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Battle of Midway - Discovery of sunken vessels

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Battle of Midway
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Prelude to battle
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Mikuma shortly before sinking.
Discovery of sunken vessels

U.S. vessels

Because of the extreme depth of the ocean in the area of the battle (more than 17,000 feet/5200 m), researching the battlefield has presented extraordinary difficulties. However, on 19 May 1998, Robert Ballard and a team of scientists and Midway veterans (including Japanese participants) located and photographed Yorktown. The ship was remarkably intact for a vessel that sank in 1942; much of the original equipment and even the original paint scheme were still visible.
 
 
 


During an attempt to salvage Yorktown both it and the destroyer Hammann were struck by torpedoes from I-168.
 
The Battle of Midway has been featured in several motion pictures. The first was a documentary directed by John Ford, a commander in the U.S. Naval Reserve at the time and on temporary duty at Midway Island during the battle as a photographic and intelligence officer. While shooting 16 mm color footage from atop the island's power plant, Ford was exposed to enemy fire by attacking aircraft and wounded in the arm by shrapnel. He received a Purple Heart and later the Legion of Merit. The footage Ford shot is included in his 1942 Academy Award-winning documentary, The Battle of Midway.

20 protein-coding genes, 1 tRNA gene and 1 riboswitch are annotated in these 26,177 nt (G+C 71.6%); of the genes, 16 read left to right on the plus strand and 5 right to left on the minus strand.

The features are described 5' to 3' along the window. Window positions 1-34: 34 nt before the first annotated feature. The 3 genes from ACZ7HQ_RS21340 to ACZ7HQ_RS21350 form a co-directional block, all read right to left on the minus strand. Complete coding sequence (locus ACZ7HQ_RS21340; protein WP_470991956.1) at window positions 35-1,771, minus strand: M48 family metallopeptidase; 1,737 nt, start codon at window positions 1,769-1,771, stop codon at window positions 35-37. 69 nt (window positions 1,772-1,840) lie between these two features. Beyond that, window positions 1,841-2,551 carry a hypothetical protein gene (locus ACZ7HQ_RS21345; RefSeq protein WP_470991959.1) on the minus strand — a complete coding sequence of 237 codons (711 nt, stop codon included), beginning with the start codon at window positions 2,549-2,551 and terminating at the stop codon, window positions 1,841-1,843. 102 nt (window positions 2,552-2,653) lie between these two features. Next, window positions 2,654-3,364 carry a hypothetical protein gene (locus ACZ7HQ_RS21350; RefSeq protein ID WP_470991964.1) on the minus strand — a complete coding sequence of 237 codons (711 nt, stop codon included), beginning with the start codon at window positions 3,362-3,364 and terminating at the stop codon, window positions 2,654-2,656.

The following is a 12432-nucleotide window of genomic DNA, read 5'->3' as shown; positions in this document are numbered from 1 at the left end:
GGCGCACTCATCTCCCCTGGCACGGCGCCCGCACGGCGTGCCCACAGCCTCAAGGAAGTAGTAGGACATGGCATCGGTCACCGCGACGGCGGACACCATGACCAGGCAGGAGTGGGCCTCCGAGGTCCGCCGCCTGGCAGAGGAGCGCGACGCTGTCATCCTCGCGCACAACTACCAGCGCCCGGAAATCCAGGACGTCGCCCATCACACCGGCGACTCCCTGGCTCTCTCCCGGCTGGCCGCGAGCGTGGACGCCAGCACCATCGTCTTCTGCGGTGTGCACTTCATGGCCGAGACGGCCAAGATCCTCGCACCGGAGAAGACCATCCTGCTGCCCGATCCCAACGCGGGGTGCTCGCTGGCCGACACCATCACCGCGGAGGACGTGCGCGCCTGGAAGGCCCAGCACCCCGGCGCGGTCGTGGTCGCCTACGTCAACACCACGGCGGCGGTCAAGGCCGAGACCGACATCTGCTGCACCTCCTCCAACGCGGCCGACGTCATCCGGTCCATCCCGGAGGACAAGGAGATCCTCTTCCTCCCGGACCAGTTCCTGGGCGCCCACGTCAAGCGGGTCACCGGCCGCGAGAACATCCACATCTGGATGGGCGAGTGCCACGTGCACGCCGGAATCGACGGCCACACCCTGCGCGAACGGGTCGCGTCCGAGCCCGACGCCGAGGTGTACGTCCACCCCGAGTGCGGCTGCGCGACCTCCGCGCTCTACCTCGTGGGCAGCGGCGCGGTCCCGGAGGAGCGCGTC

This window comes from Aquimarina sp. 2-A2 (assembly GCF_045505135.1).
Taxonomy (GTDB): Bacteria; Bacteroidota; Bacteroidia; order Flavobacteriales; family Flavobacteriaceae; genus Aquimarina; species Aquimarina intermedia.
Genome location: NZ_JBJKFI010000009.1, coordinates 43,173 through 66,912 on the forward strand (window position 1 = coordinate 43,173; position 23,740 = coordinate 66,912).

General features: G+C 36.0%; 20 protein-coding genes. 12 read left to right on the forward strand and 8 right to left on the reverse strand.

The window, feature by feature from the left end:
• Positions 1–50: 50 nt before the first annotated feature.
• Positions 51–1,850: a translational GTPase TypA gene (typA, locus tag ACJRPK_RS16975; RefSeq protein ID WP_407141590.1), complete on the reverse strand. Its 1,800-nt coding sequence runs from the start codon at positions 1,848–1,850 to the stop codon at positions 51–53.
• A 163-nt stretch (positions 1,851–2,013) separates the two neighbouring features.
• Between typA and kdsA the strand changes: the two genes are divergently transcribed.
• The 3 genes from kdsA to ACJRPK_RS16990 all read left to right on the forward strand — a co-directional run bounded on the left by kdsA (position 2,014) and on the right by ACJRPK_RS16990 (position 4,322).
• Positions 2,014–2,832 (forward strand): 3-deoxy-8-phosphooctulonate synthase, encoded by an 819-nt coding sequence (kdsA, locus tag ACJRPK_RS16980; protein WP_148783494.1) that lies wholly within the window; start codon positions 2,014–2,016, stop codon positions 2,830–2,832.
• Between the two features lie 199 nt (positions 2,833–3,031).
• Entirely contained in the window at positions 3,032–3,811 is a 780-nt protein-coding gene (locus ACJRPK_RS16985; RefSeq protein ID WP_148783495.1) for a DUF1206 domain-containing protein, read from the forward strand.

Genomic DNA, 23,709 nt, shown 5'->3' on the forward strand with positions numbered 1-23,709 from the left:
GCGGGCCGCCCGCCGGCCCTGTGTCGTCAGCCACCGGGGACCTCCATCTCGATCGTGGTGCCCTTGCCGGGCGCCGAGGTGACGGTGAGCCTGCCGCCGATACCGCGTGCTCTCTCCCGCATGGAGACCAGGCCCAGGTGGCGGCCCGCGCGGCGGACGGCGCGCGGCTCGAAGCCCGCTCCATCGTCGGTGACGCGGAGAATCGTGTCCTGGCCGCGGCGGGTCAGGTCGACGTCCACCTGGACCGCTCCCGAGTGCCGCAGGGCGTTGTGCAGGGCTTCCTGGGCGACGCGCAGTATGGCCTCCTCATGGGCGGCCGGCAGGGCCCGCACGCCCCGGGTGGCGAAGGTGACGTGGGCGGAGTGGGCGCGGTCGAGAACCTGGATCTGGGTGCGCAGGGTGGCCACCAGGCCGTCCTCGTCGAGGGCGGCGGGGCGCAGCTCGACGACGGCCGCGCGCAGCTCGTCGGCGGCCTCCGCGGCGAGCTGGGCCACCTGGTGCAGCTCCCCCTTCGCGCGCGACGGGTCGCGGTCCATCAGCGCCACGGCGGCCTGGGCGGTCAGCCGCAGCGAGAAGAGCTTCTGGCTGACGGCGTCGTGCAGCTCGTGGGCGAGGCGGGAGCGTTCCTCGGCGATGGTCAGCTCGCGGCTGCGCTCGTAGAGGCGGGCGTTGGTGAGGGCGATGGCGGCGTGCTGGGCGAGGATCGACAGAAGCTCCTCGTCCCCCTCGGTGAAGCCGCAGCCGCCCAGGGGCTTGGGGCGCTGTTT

Subsequently, the battle was given in-depth coverage by the 1960 big-budget Japanese war film Storm Over the Pacific directed by Shuei Matsubayashi for Toho studios. The film focuses on a young Zero pilot aboard Hiryū who participates in both the attack on Pearl Harbor and the Battle of Midway. It was barely released in the United States in a dubbed, abridged version, under the sensationalized title I Bombed Pearl Harbor.

The miniature and pyrotechnic effects were considered by Universal Studios to be good enough to reuse 16 years later in the star-studded Midway, directed by Jack Smight, starring Charlton Heston, and released in 1976. It strongly fictionalized events and relied heavily on stock footage (for which it was criticized) from various World War II battles, as well as some previously filmed for Tora! Tora! Tora!, Thirty Seconds Over Tokyo, Away All Boats, and especially Storm over the Pacific.
 
 
 
 
 
 
 
 
 
 
 
 
 
 


Last Updated ( Thursday, 16 April 2009 20:56 )  

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